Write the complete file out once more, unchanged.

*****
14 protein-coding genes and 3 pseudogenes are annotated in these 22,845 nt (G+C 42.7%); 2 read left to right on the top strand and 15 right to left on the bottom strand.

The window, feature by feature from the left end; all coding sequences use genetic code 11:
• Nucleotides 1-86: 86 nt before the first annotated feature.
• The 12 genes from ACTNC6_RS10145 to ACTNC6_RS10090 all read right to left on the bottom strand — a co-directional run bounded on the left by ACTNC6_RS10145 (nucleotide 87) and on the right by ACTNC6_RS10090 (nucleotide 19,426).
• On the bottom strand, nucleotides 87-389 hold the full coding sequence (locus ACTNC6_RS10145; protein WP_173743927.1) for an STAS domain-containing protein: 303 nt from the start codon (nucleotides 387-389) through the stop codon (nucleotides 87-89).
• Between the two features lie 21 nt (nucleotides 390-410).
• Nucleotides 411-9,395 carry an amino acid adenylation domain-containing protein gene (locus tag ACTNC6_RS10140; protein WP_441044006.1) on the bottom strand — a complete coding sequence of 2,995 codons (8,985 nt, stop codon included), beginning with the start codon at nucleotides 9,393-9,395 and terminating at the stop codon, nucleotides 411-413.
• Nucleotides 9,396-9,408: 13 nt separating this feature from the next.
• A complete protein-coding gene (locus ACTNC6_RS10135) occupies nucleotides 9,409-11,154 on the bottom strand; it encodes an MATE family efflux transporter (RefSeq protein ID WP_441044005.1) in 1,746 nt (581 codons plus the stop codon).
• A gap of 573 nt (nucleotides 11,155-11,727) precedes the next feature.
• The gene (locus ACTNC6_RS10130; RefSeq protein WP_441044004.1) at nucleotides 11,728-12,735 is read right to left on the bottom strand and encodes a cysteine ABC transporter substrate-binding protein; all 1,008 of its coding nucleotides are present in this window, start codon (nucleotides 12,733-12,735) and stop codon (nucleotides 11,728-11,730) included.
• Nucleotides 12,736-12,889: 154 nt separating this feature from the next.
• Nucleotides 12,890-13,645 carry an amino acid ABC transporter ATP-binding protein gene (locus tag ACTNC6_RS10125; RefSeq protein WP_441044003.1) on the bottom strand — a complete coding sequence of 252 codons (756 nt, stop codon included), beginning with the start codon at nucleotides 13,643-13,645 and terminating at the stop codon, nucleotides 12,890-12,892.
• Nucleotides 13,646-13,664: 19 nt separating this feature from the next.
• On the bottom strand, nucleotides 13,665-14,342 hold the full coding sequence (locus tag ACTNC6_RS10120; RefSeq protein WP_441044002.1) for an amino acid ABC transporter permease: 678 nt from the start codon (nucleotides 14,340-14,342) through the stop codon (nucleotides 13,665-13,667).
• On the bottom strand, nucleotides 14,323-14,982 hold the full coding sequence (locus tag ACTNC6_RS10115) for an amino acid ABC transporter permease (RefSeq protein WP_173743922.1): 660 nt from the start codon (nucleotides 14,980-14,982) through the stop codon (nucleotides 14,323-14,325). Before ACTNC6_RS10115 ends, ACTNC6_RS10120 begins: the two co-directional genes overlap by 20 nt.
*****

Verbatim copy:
14 protein-coding genes and 3 pseudogenes are annotated in these 22,845 nt (G+C 42.7%); 2 read left to right on the top strand and 15 right to left on the bottom strand.

The window, feature by feature from the left end; all coding sequences use genetic code 11:
• Nucleotides 1-86: 86 nt before the first annotated feature.
• The 12 genes from ACTNC6_RS10145 to ACTNC6_RS10090 all read right to left on the bottom strand — a co-directional run bounded on the left by ACTNC6_RS10145 (nucleotide 87) and on the right by ACTNC6_RS10090 (nucleotide 19,426).
• On the bottom strand, nucleotides 87-389 hold the full coding sequence (locus ACTNC6_RS10145; protein WP_173743927.1) for an STAS domain-containing protein: 303 nt from the start codon (nucleotides 387-389) through the stop codon (nucleotides 87-89).
• Between the two features lie 21 nt (nucleotides 390-410).
• Nucleotides 411-9,395 carry an amino acid adenylation domain-containing protein gene (locus tag ACTNC6_RS10140; protein WP_441044006.1) on the bottom strand — a complete coding sequence of 2,995 codons (8,985 nt, stop codon included), beginning with the start codon at nucleotides 9,393-9,395 and terminating at the stop codon, nucleotides 411-413.
• Nucleotides 9,396-9,408: 13 nt separating this feature from the next.
• A complete protein-coding gene (locus ACTNC6_RS10135) occupies nucleotides 9,409-11,154 on the bottom strand; it encodes an MATE family efflux transporter (RefSeq protein ID WP_441044005.1) in 1,746 nt (581 codons plus the stop codon).
• A gap of 573 nt (nucleotides 11,155-11,727) precedes the next feature.
• The gene (locus ACTNC6_RS10130; RefSeq protein WP_441044004.1) at nucleotides 11,728-12,735 is read right to left on the bottom strand and encodes a cysteine ABC transporter substrate-binding protein; all 1,008 of its coding nucleotides are present in this window, start codon (nucleotides 12,733-12,735) and stop codon (nucleotides 11,728-11,730) included.
• Nucleotides 12,736-12,889: 154 nt separating this feature from the next.
• Nucleotides 12,890-13,645 carry an amino acid ABC transporter ATP-binding protein gene (locus tag ACTNC6_RS10125; RefSeq protein WP_441044003.1) on the bottom strand — a complete coding sequence of 252 codons (756 nt, stop codon included), beginning with the start codon at nucleotides 13,643-13,645 and terminating at the stop codon, nucleotides 12,890-12,892.
• Nucleotides 13,646-13,664: 19 nt separating this feature from the next.
• On the bottom strand, nucleotides 13,665-14,342 hold the full coding sequence (locus tag ACTNC6_RS10120; RefSeq protein WP_441044002.1) for an amino acid ABC transporter permease: 678 nt from the start codon (nucleotides 14,340-14,342) through the stop codon (nucleotides 13,665-13,667).
• On the bottom strand, nucleotides 14,323-14,982 hold the full coding sequence (locus tag ACTNC6_RS10115) for an amino acid ABC transporter permease (RefSeq protein WP_173743922.1): 660 nt from the start codon (nucleotides 14,980-14,982) through the stop codon (nucleotides 14,323-14,325). Before ACTNC6_RS10115 ends, ACTNC6_RS10120 begins: the two co-directional genes overlap by 20 nt.